—The Huffington Post, 8/25/11

“unique, informative, and readable”
—Library Journal, 8/15/11

“It is tempting to say that this book is plain offal. But McLagan, who has authored two kindred collections, Bones and Fat, explores more than just innards. As the cover hints with its photo of two severed pig's feet, all sorts of extremities find their way to the table in this 100-recipe autopsy. It is perhaps the perfect gift for the host who has dreamt of announcing that the evening's meal will be ravioli of brains and morels, or heart burgers, or crispy testicles. McLagan puts the face back in preface with an intriguing 11-page introduction that places the odd bits in historical perspective and explores our loss of food literacy in the age of the supermarket. As the chapters progress from head to tail, there are also fascinating explorations of topics such as the wonders of tripe and how to choose a great neck. Even the meager duck heart and the fleshy cockscomb get their due. It's on to dessert: a tub of chocolate blood ice cream, which employs ginger, Grand Marnier and a half-cup of pork blood. McLagan earns linguistic points for exploring the derivation of such terms as sweetbread and head cheese. (Sept.)”
—Publishers Weekly, 5/16/11

“As an admirer of McLagan’s previous books as well as a cook and writer increasingly aware of the importance of using more than just the tender refined parts of animals and avoiding waste, I know of no other book this season more welcome than this one devoted to exploring the whole animal. McLagan comes through again. Thank you.”
—Michael Ruhlman, author of Ratio: The Simple Codes Behind the Craft of Everyday Cooking and Charcuterie: The Craft of Salting, Smoking, and Curing
“Let Jennifer McLagan take you by the trotter and lead you through the odd bits. Hang on, surely some mistake: the good bits!”
—Fergus Henderson, author of The Whole Beast: Nose to Tail Eating

"Enormously interesting and appealing...This is as wonderful an introduction to "odd bits" as you'll find. McLagan is unabashed in her exploration of these meats."
—Clifford Wright, thezesterdaily.com

Praise for Fat 
McLagan’s book is a smart, sensual celebration of the flavorful animal fats prized by chefs and shunned by a generation of lipo-phobes. Her French Fries in Lard may change your life forever.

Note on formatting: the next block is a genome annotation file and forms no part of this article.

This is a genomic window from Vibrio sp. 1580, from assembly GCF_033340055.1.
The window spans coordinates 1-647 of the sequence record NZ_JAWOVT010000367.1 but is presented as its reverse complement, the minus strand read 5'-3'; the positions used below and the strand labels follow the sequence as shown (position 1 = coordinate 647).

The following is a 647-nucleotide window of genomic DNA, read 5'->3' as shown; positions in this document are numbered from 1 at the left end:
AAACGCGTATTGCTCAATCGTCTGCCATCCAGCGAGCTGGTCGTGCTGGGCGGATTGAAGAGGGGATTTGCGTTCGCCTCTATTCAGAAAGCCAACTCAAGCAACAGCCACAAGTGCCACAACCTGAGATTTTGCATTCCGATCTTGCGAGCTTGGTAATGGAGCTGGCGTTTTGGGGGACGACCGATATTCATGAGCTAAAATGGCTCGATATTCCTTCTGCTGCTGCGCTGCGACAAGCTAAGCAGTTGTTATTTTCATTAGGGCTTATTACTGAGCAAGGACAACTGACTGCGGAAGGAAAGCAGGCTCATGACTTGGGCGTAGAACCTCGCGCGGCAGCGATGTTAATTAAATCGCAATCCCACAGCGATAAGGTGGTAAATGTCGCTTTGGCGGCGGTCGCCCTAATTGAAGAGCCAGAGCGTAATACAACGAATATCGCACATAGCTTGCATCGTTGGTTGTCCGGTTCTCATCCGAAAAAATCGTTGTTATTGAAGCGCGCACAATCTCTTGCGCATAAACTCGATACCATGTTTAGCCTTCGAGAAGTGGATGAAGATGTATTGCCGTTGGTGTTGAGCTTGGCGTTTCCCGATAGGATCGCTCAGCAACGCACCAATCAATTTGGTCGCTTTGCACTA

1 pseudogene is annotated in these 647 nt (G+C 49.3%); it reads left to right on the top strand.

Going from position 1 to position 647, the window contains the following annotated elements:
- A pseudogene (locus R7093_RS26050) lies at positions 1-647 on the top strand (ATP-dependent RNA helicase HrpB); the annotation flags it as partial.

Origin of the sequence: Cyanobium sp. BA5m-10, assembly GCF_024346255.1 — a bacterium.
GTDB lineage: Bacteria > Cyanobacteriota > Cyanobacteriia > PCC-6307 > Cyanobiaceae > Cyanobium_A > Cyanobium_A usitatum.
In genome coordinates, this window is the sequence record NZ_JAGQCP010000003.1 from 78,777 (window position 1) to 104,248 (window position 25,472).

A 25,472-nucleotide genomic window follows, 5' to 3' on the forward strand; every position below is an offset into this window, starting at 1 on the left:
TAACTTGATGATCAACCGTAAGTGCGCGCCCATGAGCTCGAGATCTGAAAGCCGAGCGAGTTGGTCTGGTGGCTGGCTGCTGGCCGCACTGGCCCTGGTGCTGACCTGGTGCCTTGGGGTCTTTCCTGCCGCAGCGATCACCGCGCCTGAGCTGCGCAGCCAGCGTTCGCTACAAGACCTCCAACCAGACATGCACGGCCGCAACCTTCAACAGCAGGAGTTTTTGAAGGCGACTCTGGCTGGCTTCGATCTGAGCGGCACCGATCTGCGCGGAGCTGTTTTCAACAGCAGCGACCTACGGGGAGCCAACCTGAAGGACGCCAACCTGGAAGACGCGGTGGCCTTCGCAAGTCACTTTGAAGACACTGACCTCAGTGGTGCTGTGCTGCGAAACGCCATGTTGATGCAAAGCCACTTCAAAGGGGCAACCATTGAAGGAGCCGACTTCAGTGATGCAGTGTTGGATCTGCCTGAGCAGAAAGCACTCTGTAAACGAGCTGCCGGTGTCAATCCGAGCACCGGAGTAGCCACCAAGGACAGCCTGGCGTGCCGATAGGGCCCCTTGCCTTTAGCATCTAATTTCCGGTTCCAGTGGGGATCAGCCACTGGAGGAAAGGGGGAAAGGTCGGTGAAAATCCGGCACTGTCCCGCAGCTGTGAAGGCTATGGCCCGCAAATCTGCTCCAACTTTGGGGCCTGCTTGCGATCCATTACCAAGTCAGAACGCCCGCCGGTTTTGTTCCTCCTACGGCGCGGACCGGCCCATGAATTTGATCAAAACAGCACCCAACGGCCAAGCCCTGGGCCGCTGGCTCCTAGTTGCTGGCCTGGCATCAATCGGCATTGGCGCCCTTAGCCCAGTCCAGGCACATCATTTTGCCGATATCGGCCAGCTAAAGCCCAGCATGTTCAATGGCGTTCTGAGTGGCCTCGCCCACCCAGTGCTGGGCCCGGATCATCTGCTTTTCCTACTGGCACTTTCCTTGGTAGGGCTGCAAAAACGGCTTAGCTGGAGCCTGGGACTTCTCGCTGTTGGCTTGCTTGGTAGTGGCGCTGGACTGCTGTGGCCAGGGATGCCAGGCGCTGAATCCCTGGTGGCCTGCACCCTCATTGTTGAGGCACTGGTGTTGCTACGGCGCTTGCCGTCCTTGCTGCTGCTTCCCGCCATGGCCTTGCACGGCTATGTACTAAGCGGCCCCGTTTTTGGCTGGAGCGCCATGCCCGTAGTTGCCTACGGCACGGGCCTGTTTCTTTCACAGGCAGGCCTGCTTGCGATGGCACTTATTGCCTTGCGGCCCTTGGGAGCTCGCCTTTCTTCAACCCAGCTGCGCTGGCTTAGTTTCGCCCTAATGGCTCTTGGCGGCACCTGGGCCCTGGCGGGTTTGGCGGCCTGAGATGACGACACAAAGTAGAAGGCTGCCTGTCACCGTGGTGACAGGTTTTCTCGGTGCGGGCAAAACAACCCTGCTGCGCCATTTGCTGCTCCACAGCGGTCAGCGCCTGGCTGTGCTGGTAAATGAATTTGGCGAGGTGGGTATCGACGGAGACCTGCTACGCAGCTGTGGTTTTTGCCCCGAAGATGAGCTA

People Magazine
Jennifer McLagan’s cookbooks are joyously contrarian affairs. [Fat] is a rollicking journey through the kingdom of unrepentant, glorious, and filthy rich fat.
—T. Susan Chang, The Boston Globe
Persuasively arguing that the never-ending quest for “health” has gone too far, McLagan’s elegant and informed look at this most maligned ingredient is appropriately unctuous.
Publisher’s Weekly (Starred Review)

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Product Details

  • Hardcover: 256 pages
  • Publisher: Ten Speed Press; First Edition edition (September 13, 2011)
  • Language: English
  • ISBN-10: 158008334X
  • ISBN-13: 978-1580083348
  • Product Dimensions: 8.2 x 1 x 10.2 inches
  • Shipping Weight: 2.6 pounds (View shipping rates and policies)
  • Average Customer Review: 4.7 out of 5 stars  See all reviews (52 customer reviews)
  • Amazon Best Sellers Rank: #76,045 in Books (See Top 100 in Books)

Customer Reviews

Top Customer Reviews

By William D. Colburn VINE VOICE on September 16, 2011
Format: Hardcover Verified Purchase
I own all three of her books. The first two, Bones and Fat, are amazing. So far I've only skimmed this one. It covers a lot more territory than the first two do. She says in this newest book that if she writes a fourth, it will be called Skin. I'd buy that book too.